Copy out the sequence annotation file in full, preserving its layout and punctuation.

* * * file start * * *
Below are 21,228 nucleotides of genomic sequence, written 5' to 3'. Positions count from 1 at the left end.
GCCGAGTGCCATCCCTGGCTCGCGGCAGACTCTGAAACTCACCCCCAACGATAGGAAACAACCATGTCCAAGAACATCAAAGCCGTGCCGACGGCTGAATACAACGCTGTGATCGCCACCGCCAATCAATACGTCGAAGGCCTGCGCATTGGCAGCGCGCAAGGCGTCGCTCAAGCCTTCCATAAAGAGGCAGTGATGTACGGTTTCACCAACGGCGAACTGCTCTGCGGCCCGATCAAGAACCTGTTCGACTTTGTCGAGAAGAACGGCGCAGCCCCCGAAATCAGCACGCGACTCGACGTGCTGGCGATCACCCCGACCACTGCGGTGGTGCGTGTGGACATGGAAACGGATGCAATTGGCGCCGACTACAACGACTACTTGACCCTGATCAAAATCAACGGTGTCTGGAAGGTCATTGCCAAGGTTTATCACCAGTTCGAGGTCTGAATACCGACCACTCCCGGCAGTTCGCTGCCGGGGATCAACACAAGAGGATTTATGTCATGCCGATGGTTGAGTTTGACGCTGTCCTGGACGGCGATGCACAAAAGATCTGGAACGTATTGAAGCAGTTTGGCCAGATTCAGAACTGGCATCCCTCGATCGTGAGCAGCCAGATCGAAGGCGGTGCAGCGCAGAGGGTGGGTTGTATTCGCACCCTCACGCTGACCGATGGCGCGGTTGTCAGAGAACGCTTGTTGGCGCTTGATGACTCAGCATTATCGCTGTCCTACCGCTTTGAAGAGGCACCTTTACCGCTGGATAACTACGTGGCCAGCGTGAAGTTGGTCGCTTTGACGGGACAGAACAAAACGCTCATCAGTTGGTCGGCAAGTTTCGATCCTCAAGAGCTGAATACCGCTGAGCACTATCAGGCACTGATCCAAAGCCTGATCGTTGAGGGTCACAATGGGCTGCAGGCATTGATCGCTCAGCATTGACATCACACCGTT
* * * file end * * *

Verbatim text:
Below are 21,228 nucleotides of genomic sequence, written 5' to 3'. Positions count from 1 at the left end.
GCCGAGTGCCATCCCTGGCTCGCGGCAGACTCTGAAACTCACCCCCAACGATAGGAAACAACCATGTCCAAGAACATCAAAGCCGTGCCGACGGCTGAATACAACGCTGTGATCGCCACCGCCAATCAATACGTCGAAGGCCTGCGCATTGGCAGCGCGCAAGGCGTCGCTCAAGCCTTCCATAAAGAGGCAGTGATGTACGGTTTCACCAACGGCGAACTGCTCTGCGGCCCGATCAAGAACCTGTTCGACTTTGTCGAGAAGAACGGCGCAGCCCCCGAAATCAGCACGCGACTCGACGTGCTGGCGATCACCCCGACCACTGCGGTGGTGCGTGTGGACATGGAAACGGATGCAATTGGCGCCGACTACAACGACTACTTGACCCTGATCAAAATCAACGGTGTCTGGAAGGTCATTGCCAAGGTTTATCACCAGTTCGAGGTCTGAATACCGACCACTCCCGGCAGTTCGCTGCCGGGGATCAACACAAGAGGATTTATGTCATGCCGATGGTTGAGTTTGACGCTGTCCTGGACGGCGATGCACAAAAGATCTGGAACGTATTGAAGCAGTTTGGCCAGATTCAGAACTGGCATCCCTCGATCGTGAGCAGCCAGATCGAAGGCGGTGCAGCGCAGAGGGTGGGTTGTATTCGCACCCTCACGCTGACCGATGGCGCGGTTGTCAGAGAACGCTTGTTGGCGCTTGATGACTCAGCATTATCGCTGTCCTACCGCTTTGAAGAGGCACCTTTACCGCTGGATAACTACGTGGCCAGCGTGAAGTTGGTCGCTTTGACGGGACAGAACAAAACGCTCATCAGTTGGTCGGCAAGTTTCGATCCTCAAGAGCTGAATACCGCTGAGCACTATCAGGCACTGATCCAAAGCCTGATCGTTGAGGGTCACAATGGGCTGCAGGCATTGATCGCTCAGCATTGACATCACACCGTT